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gating plants and trees by hydrocyanic acid gas, after covering them with an oiled tent, was more effective in the absence of the actinic rays of the sun, and it was sought to patent the process of carrying on such operations at night, or in foggy or cloudy weather. In both of these cases the patents were held invalid, as was also in another case a patent for the discovery that the inhalation of ether by an animal, i. e. an old agent acting by an old means upon an old subject, produced insensibility to pain. And in O'Reilly v. Morse (52), it appeared that Samuel F. B. Morse, in his eighth claim, as it was construed by the Supreme Court, claimed the use of an electric current for marking intelligible signs at a distance. This claim was held invalid.

The rule derived from these cases, and others cited by Mr. Walker in his work on Patents (53), is, as explained by him, that whereas a patent for a process is a patent for the described combined use of all the laws of nature utilized by that process, in the cases above mentioned it was sought, in each instance, to patent only one of such laws. If this could be done, a patent so obtained would be much broader than an ordinary process patent, for it would include every process which accomplished the same result as the one covered by the patent, and which utilized that particular law of nature, whether in combination with other laws or not; and the patentee could, by claiming one law of nature which might be essential to the operation of all such processes, suppress, during the life of his patent, all further invention in that field.

(52) 15 Howard, 112.
(53) Walker on Pats., Sec. 7 8.

On the other hand, a process patent covers only the combination of all laws of nature which are utilized in the process, and the particular manner or method of using them, leaving other inventors free to use the same laws in combination with other laws, or in other combinations and methods. Such patents are valid, as for example in Mowry v. Whitney (54), where the patent related to the process of manufacturing cast iron car wheels by retarding their cooling through heating a second time; and in McClurg v. Kingsland (55), where the patent covered a method of casting chilled rollers, and other cylinders, by giving the tubes or gates through which the melted metal entered the mold a tangential inclination, so that the metal would receive a rotating motion in the mold and by centrifugal force cause the purer and heavier metal to move toward the circumference of the mold, leaving the dross in the centre. In both of these cases, the patented processes depended for their operation upon well known laws of nature; in the first case, upon the laws of contraction and expansion of solids with changes of temperature, of the hardening of iron in different degrees of hardness, toughness and brittleness, with different rates of cooling, and upon the fact, which the inventor discovered, that hardness once given the iron by rapid cooling, will not be seriously impaired by its immediate re-heating and subsequent slow cooling. The patent related to the particular method of utilizing all of these laws of nature, and was sustained. In the second case, the patented process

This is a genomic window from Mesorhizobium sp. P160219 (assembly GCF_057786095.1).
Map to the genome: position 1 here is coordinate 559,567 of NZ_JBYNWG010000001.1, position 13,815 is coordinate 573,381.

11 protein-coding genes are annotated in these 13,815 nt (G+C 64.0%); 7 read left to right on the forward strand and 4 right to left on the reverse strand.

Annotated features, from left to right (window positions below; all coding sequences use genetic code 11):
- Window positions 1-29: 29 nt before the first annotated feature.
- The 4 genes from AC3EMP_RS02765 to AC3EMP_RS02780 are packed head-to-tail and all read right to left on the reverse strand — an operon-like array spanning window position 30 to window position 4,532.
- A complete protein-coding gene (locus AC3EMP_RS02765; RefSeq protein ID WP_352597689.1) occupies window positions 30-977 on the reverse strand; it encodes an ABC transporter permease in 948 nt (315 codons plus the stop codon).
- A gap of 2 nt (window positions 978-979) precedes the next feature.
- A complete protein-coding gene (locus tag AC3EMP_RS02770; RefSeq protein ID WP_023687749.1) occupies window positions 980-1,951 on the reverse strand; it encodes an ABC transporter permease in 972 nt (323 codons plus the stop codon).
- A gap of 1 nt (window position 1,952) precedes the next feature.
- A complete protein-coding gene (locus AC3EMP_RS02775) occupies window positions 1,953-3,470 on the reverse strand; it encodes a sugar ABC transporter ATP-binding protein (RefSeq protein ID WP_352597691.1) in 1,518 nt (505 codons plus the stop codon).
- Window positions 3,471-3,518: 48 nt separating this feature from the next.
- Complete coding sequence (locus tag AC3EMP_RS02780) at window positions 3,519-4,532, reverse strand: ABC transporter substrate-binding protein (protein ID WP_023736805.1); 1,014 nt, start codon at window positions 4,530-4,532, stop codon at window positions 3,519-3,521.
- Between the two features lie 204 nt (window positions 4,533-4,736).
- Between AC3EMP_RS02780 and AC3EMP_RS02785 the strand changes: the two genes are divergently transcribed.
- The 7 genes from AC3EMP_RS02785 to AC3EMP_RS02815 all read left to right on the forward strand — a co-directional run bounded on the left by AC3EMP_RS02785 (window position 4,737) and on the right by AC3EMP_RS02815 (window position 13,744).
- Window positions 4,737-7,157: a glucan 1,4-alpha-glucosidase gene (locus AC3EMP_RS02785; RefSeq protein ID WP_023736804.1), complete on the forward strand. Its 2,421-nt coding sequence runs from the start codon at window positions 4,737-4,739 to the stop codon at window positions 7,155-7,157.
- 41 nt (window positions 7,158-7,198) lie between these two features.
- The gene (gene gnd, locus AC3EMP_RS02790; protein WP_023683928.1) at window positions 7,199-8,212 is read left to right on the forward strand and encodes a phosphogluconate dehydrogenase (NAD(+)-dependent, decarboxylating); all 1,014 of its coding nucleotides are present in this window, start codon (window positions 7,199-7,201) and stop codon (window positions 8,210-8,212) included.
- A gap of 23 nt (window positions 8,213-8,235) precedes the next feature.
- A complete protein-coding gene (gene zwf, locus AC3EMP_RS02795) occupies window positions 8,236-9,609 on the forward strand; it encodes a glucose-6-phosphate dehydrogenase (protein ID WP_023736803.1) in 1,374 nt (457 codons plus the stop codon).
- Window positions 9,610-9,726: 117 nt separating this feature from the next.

(54) 14 Wall. 620. (55) 1 How. 202.

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of course utilized the well-known law of centrifugal force, but the patentee claimed only the particular method of carrying on his process in such manner as to bring that force into operation, and the patent was likewise sustained (56).